Mitochondria are both the primary source of organismal energy and the major source of cellular reactive oxygen species (ROS) and oxidative stress during aging. Aged cardiac mitochondria are functionally changed in redox balance and are deficient in ATP production. Numerous reported studies have focused on redox stress and ROS production in aging. However, in its simplistic form, the free radical theory of aging has become severely challenged.

While more attention has been placed on mitochondrial electron leak and consequent free radical generation, proton leak is a highly significant aspect of mitochondrial energetics, as it accounts for more than 20% of oxygen consumption in the liver and 35% to 50% of that in muscle in the resting state. There are two types of proton leak in the mitochondria: 1) constitutive, basal proton leak, and 2) inducible, regulated proton leak , including that mediated by uncoupling proteins (UCPs). In skeletal muscle, a majority of basal proton conductance has been attributed to adenine nucleotide translocase (ANT). Although, aging-related increased mitochondrial proton leak was detected in the mouse heart, kidney, and liver by indirect measurement of oxygen consumption in isolated mitochondria, direct evidence of functional impact remains to be further investigated. Moreover, the exact site and underlying mechanisms responsible for aging-related mitochondrial proton leak are unclear.

SS-31 (elamipretide) binds to cardiolipin-containing membranes and improves cristae curvature. Prevention of cytochrome c peroxidase activity and release has been proposed as its major basis of activity. SS-31 is highly effective in increasing resistance to a broad range of diseases, including heart ischemia reperfusion injury, heart failure, neurodegenerative disease, and metabolic syndrome. In aged mice, SS-31 ameliorates kidney glomerulopathy and brain oxidative stress and has shown beneficial effects on skeletal muscle performance. We have recently shown that administration of SS-31 to 24 month old mice for 8 weeks reverses the age-related decline in diastolic function, increasing the E/A ratio from just above 1.0 to 1.22, restoring this parameter 35% towards that of young (5 month old) mice. However how SS-31 benefits and protects aged cardiac cells remains unclear.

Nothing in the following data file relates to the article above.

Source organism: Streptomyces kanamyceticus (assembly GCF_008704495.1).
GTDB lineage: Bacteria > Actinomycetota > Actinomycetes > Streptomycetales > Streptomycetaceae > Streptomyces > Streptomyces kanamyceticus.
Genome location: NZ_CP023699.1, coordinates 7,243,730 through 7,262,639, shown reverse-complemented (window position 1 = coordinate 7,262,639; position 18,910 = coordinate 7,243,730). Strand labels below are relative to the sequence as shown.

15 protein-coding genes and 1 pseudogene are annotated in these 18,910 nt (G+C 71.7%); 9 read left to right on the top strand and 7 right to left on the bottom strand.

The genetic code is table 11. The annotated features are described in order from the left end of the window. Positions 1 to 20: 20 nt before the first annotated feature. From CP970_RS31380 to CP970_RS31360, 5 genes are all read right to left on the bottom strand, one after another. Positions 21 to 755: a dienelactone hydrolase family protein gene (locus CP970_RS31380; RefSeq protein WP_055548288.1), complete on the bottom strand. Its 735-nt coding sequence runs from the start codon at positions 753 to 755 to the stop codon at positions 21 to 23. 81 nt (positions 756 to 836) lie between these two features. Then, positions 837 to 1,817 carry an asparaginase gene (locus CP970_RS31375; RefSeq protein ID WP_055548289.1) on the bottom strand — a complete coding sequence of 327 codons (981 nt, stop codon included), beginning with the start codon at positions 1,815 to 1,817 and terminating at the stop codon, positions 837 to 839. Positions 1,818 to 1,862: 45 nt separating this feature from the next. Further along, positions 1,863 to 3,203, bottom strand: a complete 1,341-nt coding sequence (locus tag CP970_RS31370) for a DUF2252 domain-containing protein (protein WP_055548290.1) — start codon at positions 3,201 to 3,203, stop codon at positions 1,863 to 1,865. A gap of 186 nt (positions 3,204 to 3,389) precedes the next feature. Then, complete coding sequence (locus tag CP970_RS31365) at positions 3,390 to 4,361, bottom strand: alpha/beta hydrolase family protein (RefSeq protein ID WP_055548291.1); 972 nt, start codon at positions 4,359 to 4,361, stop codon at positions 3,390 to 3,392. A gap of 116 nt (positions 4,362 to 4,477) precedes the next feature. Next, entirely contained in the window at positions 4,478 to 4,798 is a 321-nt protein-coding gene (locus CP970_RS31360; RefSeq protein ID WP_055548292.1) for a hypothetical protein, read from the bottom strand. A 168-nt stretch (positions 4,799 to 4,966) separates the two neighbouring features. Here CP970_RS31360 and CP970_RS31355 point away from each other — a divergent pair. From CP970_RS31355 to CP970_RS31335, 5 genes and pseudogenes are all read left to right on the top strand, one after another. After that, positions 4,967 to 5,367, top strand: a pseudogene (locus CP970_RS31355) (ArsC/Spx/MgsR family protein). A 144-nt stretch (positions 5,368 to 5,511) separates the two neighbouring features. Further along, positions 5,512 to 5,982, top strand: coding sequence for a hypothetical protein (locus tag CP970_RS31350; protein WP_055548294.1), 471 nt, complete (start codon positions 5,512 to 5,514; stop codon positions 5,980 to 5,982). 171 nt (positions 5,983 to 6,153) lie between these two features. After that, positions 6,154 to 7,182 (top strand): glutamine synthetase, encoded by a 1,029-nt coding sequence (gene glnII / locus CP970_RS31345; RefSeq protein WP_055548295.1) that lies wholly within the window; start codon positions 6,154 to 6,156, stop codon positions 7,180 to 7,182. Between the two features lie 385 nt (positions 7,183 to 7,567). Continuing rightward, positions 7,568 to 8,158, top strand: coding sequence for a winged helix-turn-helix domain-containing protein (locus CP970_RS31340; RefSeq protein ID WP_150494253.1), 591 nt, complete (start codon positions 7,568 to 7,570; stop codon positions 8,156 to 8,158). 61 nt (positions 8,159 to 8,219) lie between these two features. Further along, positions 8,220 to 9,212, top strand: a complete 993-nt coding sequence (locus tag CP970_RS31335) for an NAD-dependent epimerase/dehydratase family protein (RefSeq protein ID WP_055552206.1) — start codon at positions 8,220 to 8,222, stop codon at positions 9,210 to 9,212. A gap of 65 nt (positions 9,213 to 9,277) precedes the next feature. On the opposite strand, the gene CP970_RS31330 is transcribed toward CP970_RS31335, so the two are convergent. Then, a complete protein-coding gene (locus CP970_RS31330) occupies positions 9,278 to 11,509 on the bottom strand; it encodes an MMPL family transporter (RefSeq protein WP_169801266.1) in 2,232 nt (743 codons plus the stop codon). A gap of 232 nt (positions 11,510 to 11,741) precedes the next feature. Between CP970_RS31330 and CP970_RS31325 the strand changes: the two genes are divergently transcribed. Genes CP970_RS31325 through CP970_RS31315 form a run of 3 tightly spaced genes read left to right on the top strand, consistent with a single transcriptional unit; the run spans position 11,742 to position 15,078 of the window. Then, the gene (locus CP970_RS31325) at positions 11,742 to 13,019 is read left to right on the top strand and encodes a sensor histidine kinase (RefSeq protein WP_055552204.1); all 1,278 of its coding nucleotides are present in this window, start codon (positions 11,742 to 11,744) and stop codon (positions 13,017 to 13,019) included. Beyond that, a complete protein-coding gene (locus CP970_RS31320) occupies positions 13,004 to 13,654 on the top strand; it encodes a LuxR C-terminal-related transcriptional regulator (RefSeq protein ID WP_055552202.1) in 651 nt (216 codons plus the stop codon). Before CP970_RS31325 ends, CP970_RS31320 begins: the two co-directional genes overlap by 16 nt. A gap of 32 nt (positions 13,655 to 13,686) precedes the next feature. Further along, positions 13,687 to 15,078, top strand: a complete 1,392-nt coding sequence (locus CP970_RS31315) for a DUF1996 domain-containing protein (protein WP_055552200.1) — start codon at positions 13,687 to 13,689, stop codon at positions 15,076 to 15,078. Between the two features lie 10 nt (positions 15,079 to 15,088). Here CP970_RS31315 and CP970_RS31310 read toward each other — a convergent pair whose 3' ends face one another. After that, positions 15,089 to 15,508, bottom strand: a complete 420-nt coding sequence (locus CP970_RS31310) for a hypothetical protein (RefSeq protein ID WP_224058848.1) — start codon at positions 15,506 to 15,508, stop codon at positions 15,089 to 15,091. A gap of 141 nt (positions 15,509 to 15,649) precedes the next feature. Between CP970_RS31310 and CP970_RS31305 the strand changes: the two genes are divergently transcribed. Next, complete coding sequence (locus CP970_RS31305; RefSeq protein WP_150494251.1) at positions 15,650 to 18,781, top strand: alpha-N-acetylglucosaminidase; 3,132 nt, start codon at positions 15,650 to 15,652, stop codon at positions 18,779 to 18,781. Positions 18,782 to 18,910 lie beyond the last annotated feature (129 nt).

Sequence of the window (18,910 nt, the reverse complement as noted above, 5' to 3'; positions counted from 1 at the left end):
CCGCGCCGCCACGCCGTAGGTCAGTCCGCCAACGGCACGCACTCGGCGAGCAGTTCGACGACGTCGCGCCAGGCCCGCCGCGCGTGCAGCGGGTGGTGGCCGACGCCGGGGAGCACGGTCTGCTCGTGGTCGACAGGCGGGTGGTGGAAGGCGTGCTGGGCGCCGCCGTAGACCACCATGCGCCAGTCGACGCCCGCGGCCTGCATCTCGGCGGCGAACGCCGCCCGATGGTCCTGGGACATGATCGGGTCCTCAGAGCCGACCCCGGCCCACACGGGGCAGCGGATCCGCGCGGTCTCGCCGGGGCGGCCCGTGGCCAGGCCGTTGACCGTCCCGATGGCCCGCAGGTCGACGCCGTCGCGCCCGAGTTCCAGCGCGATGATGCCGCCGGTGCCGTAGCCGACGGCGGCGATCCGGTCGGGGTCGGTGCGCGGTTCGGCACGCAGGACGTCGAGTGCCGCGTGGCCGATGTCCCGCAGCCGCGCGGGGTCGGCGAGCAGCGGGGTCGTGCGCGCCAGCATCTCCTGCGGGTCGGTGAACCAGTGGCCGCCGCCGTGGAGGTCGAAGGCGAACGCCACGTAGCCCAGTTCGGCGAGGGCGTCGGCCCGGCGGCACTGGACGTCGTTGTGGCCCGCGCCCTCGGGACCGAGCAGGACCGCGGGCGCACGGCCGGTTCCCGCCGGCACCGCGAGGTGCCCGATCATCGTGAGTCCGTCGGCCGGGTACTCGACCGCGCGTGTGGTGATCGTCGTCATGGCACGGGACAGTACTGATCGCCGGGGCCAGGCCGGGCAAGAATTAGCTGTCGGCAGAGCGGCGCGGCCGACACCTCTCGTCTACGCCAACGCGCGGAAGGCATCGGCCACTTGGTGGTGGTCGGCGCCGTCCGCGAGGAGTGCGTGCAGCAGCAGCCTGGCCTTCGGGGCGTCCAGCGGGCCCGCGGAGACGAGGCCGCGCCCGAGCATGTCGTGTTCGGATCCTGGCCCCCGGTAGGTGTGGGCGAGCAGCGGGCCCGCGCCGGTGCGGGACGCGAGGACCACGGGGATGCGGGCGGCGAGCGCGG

In this report we investigated the effect and underlying mechanism of action of SS-31 on aged cardiomyocytes, especially on the mitochondrial proton leak. Using the naturally aged rodent model we provided direct evidence of increased proton leak as the primary energetic change in aged mitochondria. We further show that the inner membrane protein ANT1 mediates the augmented proton entry in the old mitochondria. Most significantly, we demonstrate that SS-31 prevents the proton entry and rejuvenates mitochondrial function through direct association with ANT1 and stabilization of the ATP synthasome.


Where can I buy this?

Posted by: Gekki at January 10th, 2020 3:48 PM

Isn't it a paradox that most centenarians are women and men are overrepresented when it comes to life extension comments fields.

Posted by: Gekki at January 11th, 2020 11:18 AM